I had always struggled to deal with my emotions and usually resorted to suppressing the hell out of them. But at that moment, I couldn’t stop the tears from pouring. I wasn’t just crying because I had failed my son, but I was also ― for the first time — accepting the fact that I was an addict, and I needed help.
As much as it pains me to say, Neil’s response to my question didn’t come as a total shock. So far in his life, his dad was someone who was always yelling ― because I was either hungover or still drunk from the night before — and showed him almost no affection.
I rarely cuddled him, hardly ever said “I love you,” and I almost never played with him because I was usually lying on the couch, nursing a splitting headache.
On one occasion, Neil was supposed to be getting dropped off by his mom, but I had gotten blackout drunk the night before and didn’t answer the door. I eventually came to when I heard an even louder knock, which was enough to get me on my feet to stagger over and see who it was.
When I opened the door, I saw two police officers. They had been asked to do a wellness check after receiving a worried call from my mother. As it turned out, I had been drunk-calling people all night in some sort of cry for help.
I have no recollection of that night. And yet, I still carried on drinking.
Children learn what love is from their parents, and today when I think back to that moment when Neil said he didn’t love me, I realize that it’s because he wasn’t sure if I loved him. His mom had shown him what it meant to be loved, and he knew he wasn’t getting that from me.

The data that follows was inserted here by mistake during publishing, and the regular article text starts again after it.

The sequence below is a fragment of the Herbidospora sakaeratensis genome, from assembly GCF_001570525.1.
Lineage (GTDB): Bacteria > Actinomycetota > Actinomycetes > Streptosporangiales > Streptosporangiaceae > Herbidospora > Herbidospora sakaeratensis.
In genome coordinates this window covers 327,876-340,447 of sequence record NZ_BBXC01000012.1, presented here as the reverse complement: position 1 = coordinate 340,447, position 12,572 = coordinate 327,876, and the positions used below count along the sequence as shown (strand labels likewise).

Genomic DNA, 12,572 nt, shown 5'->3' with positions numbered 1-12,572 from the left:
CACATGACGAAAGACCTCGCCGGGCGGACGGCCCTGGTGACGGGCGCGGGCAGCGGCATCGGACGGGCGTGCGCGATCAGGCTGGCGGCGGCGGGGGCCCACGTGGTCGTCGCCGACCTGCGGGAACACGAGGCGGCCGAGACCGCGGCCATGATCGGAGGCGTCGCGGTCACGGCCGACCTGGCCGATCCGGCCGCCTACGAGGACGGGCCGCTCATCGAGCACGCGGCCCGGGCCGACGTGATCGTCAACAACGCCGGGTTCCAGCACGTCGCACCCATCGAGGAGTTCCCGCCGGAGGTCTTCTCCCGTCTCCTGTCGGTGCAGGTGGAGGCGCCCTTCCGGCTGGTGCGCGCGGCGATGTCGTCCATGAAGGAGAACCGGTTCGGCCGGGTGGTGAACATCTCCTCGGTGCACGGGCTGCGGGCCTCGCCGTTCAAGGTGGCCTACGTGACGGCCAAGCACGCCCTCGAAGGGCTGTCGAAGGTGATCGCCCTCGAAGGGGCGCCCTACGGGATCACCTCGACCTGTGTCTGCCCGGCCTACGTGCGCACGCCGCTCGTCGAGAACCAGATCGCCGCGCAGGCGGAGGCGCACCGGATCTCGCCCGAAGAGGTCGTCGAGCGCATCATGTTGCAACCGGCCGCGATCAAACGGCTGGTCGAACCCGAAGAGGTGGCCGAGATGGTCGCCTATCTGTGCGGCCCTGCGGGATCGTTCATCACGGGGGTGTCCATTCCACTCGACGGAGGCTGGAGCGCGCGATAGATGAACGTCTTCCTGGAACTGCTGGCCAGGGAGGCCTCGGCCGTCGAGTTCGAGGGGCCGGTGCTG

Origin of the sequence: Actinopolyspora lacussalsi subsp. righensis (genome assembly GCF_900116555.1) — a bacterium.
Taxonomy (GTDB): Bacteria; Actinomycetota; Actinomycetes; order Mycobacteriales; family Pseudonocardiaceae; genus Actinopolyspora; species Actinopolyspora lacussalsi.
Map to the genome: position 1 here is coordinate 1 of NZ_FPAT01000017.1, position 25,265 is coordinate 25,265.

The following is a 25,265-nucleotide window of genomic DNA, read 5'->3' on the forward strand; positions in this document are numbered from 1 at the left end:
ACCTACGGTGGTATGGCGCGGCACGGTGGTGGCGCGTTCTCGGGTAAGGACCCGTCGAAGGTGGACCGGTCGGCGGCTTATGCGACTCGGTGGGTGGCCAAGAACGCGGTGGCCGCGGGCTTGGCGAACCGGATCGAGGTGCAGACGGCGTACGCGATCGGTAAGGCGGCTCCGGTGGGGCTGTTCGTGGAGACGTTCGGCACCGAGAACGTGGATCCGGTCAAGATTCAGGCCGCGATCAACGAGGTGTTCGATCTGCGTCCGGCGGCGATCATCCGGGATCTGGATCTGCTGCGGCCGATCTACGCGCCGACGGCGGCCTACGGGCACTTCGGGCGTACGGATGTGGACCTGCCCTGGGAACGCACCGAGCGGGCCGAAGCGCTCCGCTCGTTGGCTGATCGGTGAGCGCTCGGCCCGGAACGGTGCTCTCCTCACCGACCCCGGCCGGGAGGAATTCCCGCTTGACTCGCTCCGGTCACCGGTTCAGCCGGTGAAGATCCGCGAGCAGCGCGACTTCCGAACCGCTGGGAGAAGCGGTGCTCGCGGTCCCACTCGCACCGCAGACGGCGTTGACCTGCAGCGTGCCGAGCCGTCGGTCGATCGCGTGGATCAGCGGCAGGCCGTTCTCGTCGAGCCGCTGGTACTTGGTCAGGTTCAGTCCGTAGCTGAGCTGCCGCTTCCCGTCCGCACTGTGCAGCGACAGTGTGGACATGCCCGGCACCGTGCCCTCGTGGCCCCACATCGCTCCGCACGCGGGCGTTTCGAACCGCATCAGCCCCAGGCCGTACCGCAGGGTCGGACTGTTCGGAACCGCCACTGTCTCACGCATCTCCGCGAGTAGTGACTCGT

After accepting that I had a drinking problem, my mom was the first person I reached out to. She told me that she had been waiting for this call for a long time, and was so pleased I was finally accepting that I had an addiction and needed help. As well as my weekly 12-step meetings, my mum has been my crutch during recovery.
Seeing Neil for the first time after getting sober is a moment that will stay with me forever because I was finally able to give him something that he deserved from the start: a dad. I was no longer an empty shell of a person, focused only on feeding my habit. I was sober and ready to be a dad that my son could love.
Today, my son looks forward to staying with me, running into my arms with a smile on his face when he’s dropped off. I take him on days out, we play with his toys together, we laugh, we cuddle, I read him bedtime stories, and I kiss him good night. Neil now tells me that he loves me because he knows that I love him, and I tell him so every day.
After only months of sobriety, I know there’s a long road ahead, and recovery hasn’t been without its challenges. But focusing all my efforts on rebuilding my relationship with my son and being the best dad I can be has given me a purpose in life that alcohol had deprived me of for too long.
There’s one thing, more than any other, that is keeping me sober, and that’s having a son who says, “I love you, Dad.”
Need help with substance use disorder or mental health issues? In the U.S., call 800-662-HELP (4357) for the SAMHSA National Helpline.